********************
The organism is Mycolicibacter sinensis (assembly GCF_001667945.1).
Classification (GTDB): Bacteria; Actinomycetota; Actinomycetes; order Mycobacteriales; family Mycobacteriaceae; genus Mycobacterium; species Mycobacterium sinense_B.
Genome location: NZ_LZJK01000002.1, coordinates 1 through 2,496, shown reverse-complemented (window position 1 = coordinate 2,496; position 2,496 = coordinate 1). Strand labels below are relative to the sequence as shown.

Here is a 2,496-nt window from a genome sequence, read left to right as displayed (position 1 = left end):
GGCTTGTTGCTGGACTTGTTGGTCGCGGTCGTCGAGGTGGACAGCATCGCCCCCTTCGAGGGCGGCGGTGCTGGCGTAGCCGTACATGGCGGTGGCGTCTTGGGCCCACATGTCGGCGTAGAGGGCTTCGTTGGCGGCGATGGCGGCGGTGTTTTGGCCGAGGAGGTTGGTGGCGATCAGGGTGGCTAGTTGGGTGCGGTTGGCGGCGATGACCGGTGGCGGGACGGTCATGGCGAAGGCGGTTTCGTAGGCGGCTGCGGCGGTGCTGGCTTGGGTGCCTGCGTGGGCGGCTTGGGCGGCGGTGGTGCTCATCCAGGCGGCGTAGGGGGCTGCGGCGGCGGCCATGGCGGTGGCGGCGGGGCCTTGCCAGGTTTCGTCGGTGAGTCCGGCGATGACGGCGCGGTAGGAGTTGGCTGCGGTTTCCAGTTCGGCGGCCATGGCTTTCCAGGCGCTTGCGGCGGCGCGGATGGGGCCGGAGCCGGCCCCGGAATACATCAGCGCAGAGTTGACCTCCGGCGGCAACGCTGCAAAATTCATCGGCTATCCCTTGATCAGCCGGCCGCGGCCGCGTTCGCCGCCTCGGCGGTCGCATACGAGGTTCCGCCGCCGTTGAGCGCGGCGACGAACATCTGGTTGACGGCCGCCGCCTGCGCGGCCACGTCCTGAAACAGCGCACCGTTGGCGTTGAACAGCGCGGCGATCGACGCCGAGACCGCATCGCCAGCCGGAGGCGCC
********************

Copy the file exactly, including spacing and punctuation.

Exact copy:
The organism is Mycolicibacter sinensis (assembly GCF_001667945.1).
Classification (GTDB): Bacteria; Actinomycetota; Actinomycetes; order Mycobacteriales; family Mycobacteriaceae; genus Mycobacterium; species Mycobacterium sinense_B.
Genome location: NZ_LZJK01000002.1, coordinates 1 through 2,496, shown reverse-complemented (window position 1 = coordinate 2,496; position 2,496 = coordinate 1). Strand labels below are relative to the sequence as shown.

Here is a 2,496-nt window from a genome sequence, read left to right as displayed (position 1 = left end):
GGCTTGTTGCTGGACTTGTTGGTCGCGGTCGTCGAGGTGGACAGCATCGCCCCCTTCGAGGGCGGCGGTGCTGGCGTAGCCGTACATGGCGGTGGCGTCTTGGGCCCACATGTCGGCGTAGAGGGCTTCGTTGGCGGCGATGGCGGCGGTGTTTTGGCCGAGGAGGTTGGTGGCGATCAGGGTGGCTAGTTGGGTGCGGTTGGCGGCGATGACCGGTGGCGGGACGGTCATGGCGAAGGCGGTTTCGTAGGCGGCTGCGGCGGTGCTGGCTTGGGTGCCTGCGTGGGCGGCTTGGGCGGCGGTGGTGCTCATCCAGGCGGCGTAGGGGGCTGCGGCGGCGGCCATGGCGGTGGCGGCGGGGCCTTGCCAGGTTTCGTCGGTGAGTCCGGCGATGACGGCGCGGTAGGAGTTGGCTGCGGTTTCCAGTTCGGCGGCCATGGCTTTCCAGGCGCTTGCGGCGGCGCGGATGGGGCCGGAGCCGGCCCCGGAATACATCAGCGCAGAGTTGACCTCCGGCGGCAACGCTGCAAAATTCATCGGCTATCCCTTGATCAGCCGGCCGCGGCCGCGTTCGCCGCCTCGGCGGTCGCATACGAGGTTCCGCCGCCGTTGAGCGCGGCGACGAACATCTGGTTGACGGCCGCCGCCTGCGCGGCCACGTCCTGAAACAGCGCACCGTTGGCGTTGAACAGCGCGGCGATCGACGCCGAGACCGCATCGCCAGCCGGAGGCGCC